The Millennium Force was tame in comparison to Ohio State’s up-and-down roller coaster of a season. A No. 4 national ranking in the preseason brought high hopes, even in October as the football Buckeyes were in the midst of an undefeated season under first-year head coach and soon-to-be emperor, Urban Meyer.
Now, some five months later, the focus has shifted fully to football, but not after a season of thrills for basketball fans. It started with a highly anticipated game aboard an aircraft carrier that was cancelled and ended with a heartbreaking defeat in the Elite Eight.
When Ohio State took the court against Marquette in Charleston, S.C., many believed the Buckeyes were over-ranked. A game against the gritty Golden Eagles would have gone a long way in determining Ohio State’s legitimacy. But condensation on the court put an end to the unique event on the USS Yorktown.
Three weeks later, even in defeat, the Buckeyes proved themselves worthy of a top-10 ranking. Leading for almost 40 minutes, Ohio State came ‘this close’ to ending the Duke Blue Devils' non-conference home win streak, which has stretched to triple digits.
Another close loss was had at home against highly ranked Kansas. The Buckeyes led at one point, but were overpowered by the Jayhawks strong in-and-out game, featuring Ben McLemore and Jeff Withey. When Illinois dominated Ohio State from start to finish in early January, the Buckeyes fell to 0-3 against ranked opponents and red flags were starting to emerge.
Head coach Thad Matta showed no panic, though, saying he’d seen his team enough and knew they could play good basketball. That statement came to fruition less than two weeks later when Ohio State beat then-undefeated and now Final Four-bound Michigan in Value City Arena.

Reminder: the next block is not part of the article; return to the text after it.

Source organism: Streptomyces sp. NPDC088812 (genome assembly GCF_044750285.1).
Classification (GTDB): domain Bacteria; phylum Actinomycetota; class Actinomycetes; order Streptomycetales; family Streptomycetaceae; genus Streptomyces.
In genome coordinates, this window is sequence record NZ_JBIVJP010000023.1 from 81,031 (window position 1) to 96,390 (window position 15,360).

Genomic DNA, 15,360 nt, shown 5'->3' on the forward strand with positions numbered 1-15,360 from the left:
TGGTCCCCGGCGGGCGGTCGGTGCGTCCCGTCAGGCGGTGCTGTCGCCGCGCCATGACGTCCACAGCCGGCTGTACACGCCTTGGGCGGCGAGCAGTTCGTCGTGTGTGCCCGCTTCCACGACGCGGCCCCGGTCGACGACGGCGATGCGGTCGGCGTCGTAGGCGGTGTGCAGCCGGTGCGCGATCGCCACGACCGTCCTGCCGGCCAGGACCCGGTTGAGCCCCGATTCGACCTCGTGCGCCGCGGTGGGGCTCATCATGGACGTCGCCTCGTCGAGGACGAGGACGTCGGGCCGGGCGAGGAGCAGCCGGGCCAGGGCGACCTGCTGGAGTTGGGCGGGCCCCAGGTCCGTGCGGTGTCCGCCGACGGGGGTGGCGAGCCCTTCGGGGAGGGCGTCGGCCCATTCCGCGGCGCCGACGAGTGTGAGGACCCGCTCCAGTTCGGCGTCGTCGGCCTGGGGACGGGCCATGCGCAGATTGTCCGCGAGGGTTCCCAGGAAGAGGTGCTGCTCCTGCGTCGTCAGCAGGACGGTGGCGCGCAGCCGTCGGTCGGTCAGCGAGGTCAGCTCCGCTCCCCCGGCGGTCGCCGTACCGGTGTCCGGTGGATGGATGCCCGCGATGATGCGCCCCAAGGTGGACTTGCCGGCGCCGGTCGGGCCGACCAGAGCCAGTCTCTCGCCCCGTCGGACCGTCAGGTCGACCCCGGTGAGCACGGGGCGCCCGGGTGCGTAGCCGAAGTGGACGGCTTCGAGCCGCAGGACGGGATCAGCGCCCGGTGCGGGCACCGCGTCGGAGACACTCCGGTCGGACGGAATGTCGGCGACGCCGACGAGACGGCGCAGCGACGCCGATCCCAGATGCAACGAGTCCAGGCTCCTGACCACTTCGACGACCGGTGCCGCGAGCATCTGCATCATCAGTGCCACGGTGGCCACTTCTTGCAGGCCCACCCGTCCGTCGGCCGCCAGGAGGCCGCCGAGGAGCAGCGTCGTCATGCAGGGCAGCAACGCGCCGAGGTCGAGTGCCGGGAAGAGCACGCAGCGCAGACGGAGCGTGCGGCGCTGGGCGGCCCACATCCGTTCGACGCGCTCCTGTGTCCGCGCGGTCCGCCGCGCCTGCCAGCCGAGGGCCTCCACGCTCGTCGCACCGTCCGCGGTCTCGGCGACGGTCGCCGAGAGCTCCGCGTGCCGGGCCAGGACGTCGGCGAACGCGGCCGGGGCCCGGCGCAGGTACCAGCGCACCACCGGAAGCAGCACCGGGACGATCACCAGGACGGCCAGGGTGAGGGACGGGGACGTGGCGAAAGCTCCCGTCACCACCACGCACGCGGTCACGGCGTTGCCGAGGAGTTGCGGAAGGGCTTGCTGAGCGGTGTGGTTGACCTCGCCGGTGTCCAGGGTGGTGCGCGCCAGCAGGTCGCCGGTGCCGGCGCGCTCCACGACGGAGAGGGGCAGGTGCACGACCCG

The win signaled a ‘for real’ feel to the Buckeyes. Ohio State jumped out to a 21-point first-half lead and looked like the team that many believed it would be when the polls were released. Deshaun Thomas flashed his array of offensive skills, Aaron Craft stymied Trey Burke for much of the game and the overall team defense stifled the Wolverines.
A heartbreaking loss at Michigan State would come one week later, followed by a February swoon that seemed to eliminate Ohio State from Big Ten title contention and end any thoughts of an NCAA Tournament run. The Buckeyes advanced to the Final Four in 2012, but the losses of Jared Sullinger and William Buford were monumental to overcome.
It’s precisely why many felt Ohio State didn’t deserve its lofty preseason ranking. But just as soon as they were counted out, especially on the heels of a 22-point thrashing at Wisconsin, the Buckeyes somehow emerged as not only a threat to reach the Final Four but a favorite.
They entered the NCAA Tournament on a tear, winning their final eight games, including the Big Ten Tournament. Victories came against Michigan State (twice), Indiana – on the Hoosiers’ Senior Night – Illinois and Wisconsin. Ohio State’s win over the Badgers one month after its humiliation in Madison put a stamp on its resurgence.
“I’ve never seen a team come together like this one did,” Craft said in the aftermath of the Buckeyes’ 70-66 loss to Wichita State in the West Regional final.
Ohio State’s run to the Elite Eight included 11 straight wins and back-to-back three-point buzzer beaters, one by Craft and the other from LaQuinton Ross. The season began to get a destiny feel to it. But those thoughts ended with a thud thanks to a horrendous shooting night against the ninth-seeded Shockers.